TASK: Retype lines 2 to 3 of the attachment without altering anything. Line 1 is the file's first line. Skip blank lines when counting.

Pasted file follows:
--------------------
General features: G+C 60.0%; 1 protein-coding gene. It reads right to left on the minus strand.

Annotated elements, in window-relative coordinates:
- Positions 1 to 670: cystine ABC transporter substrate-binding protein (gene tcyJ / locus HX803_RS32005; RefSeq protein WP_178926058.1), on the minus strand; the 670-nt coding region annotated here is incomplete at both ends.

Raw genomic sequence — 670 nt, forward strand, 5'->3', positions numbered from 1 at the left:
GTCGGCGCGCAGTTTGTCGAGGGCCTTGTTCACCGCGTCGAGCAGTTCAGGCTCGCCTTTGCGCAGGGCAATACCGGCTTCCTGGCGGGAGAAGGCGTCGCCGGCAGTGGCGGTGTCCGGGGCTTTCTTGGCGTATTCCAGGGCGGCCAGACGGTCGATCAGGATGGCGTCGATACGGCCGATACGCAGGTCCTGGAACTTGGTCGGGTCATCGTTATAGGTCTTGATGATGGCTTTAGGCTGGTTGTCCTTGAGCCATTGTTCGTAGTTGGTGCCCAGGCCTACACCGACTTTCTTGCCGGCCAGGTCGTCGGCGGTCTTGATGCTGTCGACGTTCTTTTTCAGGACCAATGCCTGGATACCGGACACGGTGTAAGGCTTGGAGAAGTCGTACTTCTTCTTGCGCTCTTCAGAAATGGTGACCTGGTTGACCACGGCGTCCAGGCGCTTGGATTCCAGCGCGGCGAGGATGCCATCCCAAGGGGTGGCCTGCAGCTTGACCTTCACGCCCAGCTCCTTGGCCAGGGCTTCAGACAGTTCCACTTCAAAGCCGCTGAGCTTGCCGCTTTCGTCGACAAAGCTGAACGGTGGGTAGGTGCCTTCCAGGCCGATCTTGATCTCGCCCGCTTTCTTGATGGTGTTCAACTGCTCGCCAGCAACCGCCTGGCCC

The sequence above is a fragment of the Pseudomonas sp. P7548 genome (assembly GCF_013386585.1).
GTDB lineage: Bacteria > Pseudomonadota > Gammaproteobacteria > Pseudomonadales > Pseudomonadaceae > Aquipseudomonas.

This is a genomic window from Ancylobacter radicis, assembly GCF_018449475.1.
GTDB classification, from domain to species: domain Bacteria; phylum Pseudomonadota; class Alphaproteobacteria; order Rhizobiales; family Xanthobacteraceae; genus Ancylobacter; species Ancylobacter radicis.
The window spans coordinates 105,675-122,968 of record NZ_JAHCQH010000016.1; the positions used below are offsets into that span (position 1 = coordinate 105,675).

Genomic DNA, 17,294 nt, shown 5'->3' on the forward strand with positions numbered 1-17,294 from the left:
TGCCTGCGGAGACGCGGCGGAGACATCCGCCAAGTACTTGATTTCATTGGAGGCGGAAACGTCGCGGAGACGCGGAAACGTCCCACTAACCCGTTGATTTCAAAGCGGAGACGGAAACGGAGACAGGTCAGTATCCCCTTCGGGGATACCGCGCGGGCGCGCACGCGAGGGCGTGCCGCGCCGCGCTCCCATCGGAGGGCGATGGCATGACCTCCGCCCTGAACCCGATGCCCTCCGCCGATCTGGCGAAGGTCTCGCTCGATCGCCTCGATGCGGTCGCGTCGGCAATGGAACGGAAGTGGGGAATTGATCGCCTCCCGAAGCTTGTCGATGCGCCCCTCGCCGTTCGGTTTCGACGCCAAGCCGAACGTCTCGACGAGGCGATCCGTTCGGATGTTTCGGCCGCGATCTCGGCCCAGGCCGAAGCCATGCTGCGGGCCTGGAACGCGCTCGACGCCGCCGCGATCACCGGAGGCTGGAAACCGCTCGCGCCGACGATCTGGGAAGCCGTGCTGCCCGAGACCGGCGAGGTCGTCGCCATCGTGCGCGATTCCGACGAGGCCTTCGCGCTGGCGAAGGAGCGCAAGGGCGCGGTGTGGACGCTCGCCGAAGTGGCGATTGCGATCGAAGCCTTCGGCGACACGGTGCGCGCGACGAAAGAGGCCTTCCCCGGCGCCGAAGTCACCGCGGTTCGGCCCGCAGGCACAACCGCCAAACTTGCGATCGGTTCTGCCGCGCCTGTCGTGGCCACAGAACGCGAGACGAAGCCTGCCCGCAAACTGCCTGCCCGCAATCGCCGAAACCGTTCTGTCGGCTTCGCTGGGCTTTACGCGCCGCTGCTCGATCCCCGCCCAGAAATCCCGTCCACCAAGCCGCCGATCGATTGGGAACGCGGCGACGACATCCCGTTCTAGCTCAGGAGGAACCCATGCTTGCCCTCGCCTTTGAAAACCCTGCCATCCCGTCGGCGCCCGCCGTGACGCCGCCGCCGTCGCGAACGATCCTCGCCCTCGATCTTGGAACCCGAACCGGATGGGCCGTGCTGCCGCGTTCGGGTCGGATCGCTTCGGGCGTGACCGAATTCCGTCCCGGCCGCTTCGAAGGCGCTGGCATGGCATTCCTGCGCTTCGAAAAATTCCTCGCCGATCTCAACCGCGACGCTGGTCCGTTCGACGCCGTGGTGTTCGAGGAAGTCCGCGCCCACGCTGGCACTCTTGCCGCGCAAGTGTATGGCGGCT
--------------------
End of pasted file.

Annotated elements, in window-relative coordinates:
- Positions 1 to 670: cystine ABC transporter substrate-binding protein (gene tcyJ / locus HX803_RS32005; RefSeq protein WP_178926058.1), on the minus strand; the 670-nt coding region annotated here is incomplete at both ends.